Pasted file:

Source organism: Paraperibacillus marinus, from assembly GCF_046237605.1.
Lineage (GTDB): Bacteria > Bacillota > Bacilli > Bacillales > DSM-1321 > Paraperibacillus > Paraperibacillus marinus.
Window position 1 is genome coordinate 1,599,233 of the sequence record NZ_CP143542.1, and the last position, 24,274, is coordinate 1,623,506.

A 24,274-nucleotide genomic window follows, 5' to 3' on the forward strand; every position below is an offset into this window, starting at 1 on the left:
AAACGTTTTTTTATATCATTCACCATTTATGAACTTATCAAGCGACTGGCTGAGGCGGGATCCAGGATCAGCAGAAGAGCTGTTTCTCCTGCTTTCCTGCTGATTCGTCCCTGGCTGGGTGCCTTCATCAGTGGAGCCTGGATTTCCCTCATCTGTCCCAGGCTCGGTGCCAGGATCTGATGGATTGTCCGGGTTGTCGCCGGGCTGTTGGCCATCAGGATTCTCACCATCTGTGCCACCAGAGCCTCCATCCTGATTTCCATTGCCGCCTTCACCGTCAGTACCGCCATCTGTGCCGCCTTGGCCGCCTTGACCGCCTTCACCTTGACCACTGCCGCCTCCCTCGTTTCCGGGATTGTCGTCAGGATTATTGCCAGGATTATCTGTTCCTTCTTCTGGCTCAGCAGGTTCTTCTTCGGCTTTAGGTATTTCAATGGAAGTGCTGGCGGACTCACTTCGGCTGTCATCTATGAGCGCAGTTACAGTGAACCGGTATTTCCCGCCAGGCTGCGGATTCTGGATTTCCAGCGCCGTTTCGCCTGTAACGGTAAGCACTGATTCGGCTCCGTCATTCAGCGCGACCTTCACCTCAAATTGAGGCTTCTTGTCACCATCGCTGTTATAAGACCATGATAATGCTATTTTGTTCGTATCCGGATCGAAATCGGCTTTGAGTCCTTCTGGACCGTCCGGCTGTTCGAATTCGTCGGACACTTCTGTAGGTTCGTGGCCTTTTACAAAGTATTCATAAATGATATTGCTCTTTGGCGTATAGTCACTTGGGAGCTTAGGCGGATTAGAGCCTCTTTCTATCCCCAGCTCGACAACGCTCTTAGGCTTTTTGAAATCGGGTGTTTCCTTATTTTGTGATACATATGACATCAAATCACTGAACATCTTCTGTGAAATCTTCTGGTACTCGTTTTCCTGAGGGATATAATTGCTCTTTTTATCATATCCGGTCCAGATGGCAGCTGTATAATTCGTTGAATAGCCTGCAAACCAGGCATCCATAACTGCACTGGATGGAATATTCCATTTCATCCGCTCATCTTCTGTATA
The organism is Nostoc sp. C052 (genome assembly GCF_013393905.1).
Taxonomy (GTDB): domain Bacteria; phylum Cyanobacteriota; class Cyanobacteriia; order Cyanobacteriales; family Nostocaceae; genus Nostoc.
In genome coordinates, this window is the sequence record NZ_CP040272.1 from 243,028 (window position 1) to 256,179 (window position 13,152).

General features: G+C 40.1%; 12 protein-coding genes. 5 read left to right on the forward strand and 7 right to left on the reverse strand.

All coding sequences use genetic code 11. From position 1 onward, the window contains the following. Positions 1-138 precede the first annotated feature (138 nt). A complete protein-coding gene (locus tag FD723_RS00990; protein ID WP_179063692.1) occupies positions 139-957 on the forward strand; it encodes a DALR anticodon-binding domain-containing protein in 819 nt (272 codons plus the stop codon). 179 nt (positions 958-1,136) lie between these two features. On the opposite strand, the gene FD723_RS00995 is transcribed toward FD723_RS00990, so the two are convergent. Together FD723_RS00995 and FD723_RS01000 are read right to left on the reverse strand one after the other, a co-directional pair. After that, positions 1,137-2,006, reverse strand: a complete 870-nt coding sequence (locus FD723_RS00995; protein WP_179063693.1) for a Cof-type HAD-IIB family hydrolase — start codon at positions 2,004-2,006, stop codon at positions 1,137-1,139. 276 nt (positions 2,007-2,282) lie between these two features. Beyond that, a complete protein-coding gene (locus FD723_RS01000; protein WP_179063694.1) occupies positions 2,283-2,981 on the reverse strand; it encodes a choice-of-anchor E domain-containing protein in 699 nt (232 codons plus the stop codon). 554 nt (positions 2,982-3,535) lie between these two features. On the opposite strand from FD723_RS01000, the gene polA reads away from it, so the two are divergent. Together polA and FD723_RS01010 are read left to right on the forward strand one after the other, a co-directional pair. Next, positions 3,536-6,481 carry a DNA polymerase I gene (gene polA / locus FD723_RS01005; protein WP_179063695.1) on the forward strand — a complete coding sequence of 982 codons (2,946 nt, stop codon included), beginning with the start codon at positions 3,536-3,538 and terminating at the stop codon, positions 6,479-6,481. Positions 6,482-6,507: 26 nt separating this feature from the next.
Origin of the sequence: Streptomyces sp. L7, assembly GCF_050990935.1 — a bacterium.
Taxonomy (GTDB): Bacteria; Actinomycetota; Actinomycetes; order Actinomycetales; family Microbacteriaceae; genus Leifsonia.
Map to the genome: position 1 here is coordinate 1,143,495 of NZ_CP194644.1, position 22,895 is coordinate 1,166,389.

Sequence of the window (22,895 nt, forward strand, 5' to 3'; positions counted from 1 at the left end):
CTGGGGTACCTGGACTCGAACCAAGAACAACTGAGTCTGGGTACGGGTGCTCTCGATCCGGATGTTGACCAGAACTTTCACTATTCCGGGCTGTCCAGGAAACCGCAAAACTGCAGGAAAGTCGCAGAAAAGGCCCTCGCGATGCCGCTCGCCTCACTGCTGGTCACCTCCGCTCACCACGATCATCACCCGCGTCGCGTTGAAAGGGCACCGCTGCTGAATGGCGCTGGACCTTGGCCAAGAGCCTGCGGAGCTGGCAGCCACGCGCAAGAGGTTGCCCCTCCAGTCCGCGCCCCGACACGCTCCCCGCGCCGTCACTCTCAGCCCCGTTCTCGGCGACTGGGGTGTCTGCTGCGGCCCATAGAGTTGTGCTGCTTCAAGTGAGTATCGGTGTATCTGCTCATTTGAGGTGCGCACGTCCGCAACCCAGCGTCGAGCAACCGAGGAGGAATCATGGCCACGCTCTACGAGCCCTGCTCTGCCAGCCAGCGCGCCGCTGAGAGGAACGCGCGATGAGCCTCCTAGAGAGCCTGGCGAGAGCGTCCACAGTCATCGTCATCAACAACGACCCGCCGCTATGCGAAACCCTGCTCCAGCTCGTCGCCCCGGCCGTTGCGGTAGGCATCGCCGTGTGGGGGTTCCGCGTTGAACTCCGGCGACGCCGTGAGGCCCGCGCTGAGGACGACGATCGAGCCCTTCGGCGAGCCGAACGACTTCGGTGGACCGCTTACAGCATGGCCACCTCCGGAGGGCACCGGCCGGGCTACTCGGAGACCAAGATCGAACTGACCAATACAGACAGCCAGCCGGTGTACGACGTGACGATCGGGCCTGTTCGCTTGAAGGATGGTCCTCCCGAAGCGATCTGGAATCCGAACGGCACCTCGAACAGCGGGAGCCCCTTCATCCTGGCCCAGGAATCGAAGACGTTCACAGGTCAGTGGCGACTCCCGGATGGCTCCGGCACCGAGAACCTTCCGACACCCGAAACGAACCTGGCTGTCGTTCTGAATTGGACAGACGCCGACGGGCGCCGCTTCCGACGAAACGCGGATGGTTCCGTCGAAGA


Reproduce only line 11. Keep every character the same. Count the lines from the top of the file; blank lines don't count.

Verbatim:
Origin of the sequence: Streptomyces sp. L7, assembly GCF_050990935.1 — a bacterium.